The FSIA provides little wiggle room, but the Second Circuit found enough in the TRIA to interpret the same term (“agency or instrumentality”) differently. Congress passed the TRIA to give plaintiffs access to “blocked” assets previously reserved by the executive branch for use in negotiations.54×54. More specifically, the TRIA was meant to reinforce § 1610(f), which allowed blocked assets to be attached, but included a waiver provision that the President immediately used. The TRIA “deal[s] comprehensively with the problem of enforcement of judgments . . . by enabling [courts] to satisfy such judgments through the attachment of blocked assets of terrorist parties. . . . Section 201 builds upon and extends the principles in section 1610(f)(1) of the [FSIA] . . . and eliminates the effect of any Presidential waiver.” H.R. Conf. Rep. No. 107-779, at 27 (2002). It provides that for any “judgment against a terrorist party on a claim based upon an act of terrorism, or for which a terrorist party is not immune under [the FSIA’s terrorism exception] . . . the blocked assets of . . . any agency or instrumentality of that terrorist party shall be subject to execution.”55×55. 28 U.S.C. § 1610 note.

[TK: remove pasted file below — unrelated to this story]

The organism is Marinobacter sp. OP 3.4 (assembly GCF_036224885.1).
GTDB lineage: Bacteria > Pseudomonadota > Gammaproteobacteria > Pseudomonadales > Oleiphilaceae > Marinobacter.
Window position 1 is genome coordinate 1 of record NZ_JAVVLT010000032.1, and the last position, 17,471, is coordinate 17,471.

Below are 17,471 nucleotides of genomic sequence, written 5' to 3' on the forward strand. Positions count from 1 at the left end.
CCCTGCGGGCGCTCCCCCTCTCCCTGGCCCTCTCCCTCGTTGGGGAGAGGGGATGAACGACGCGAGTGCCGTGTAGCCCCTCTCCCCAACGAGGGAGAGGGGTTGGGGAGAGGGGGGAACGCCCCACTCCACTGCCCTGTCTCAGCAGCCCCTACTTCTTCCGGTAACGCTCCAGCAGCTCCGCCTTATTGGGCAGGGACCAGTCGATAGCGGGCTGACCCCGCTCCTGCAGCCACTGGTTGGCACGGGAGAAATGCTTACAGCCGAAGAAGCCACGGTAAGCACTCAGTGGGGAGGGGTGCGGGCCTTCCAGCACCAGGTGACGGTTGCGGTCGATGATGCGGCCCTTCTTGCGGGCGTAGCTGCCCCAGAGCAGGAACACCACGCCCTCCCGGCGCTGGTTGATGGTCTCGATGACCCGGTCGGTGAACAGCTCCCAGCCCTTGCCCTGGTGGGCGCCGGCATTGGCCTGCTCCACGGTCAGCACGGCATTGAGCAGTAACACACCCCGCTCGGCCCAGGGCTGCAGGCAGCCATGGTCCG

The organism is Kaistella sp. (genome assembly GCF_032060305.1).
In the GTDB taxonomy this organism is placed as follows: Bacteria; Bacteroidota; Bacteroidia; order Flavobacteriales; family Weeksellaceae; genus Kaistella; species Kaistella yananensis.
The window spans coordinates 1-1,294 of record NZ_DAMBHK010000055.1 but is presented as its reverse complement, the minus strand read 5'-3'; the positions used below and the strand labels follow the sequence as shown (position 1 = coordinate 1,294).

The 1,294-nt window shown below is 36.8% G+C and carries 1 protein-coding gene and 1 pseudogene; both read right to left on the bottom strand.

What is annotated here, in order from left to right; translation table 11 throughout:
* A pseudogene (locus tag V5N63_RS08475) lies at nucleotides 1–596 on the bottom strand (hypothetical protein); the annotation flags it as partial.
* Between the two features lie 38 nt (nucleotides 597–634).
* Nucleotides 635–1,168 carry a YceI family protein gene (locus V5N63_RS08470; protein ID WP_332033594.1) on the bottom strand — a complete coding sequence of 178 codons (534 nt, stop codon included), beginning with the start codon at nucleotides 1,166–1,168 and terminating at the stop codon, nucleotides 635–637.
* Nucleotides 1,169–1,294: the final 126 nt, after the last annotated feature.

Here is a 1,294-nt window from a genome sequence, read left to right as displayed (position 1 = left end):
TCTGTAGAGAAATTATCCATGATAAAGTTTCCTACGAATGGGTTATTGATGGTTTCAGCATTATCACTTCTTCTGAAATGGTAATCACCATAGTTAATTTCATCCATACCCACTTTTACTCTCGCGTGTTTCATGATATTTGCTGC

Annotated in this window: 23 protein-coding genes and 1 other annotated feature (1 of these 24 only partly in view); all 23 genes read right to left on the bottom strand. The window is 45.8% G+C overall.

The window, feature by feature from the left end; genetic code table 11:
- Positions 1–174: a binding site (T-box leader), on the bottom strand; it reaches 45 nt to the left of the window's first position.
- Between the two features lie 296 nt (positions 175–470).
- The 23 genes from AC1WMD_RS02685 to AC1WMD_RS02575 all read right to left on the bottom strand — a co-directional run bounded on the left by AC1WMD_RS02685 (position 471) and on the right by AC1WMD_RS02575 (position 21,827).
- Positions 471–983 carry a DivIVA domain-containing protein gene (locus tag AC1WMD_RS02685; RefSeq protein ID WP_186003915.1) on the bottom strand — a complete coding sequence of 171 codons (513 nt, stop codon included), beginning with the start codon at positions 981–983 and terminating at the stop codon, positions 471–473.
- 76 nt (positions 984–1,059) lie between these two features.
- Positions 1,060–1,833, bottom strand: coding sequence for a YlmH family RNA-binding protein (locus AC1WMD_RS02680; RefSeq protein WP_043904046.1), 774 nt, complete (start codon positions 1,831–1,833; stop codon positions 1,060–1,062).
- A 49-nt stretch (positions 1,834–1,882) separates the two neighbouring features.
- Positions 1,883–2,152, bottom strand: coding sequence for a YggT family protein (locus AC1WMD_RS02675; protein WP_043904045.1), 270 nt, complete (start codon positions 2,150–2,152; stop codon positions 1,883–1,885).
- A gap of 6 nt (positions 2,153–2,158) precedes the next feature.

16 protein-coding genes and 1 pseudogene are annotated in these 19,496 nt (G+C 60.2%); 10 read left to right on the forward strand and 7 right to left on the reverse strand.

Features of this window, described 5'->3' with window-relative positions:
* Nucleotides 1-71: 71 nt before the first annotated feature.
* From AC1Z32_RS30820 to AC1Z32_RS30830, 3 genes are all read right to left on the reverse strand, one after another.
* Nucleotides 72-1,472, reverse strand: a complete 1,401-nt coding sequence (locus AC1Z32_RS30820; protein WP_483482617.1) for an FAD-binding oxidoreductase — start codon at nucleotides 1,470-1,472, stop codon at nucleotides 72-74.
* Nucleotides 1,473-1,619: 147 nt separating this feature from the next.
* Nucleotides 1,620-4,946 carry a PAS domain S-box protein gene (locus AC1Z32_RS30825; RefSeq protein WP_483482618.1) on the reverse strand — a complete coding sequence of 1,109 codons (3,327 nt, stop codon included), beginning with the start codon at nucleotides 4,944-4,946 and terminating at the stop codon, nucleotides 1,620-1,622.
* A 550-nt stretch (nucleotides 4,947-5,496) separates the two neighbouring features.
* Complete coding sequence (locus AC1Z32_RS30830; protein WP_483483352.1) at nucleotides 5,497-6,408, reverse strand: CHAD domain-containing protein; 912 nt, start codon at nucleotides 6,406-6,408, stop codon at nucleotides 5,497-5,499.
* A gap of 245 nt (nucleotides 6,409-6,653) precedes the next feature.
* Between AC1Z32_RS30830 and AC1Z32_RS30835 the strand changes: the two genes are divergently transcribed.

The court noted that the TRIA’s placement within the FSIA may indicate that the terms “agency” and “instrumentality” have the same meaning, but then quoted various authorities saying placement cannot eclipse clear text and that occasionally the same words do mean different things.56×56. Kirschenbaum, 830 F.3d at 133. The court made no attempt to show that this text was clear. Next, Judge Wesley argued that the definition must be different because the FSIA defines only “agencies or instrumentalities” of foreign states, while the TRIA includes those of a “terrorist party,” which is broader and includes nonstate actors.57×57. Id.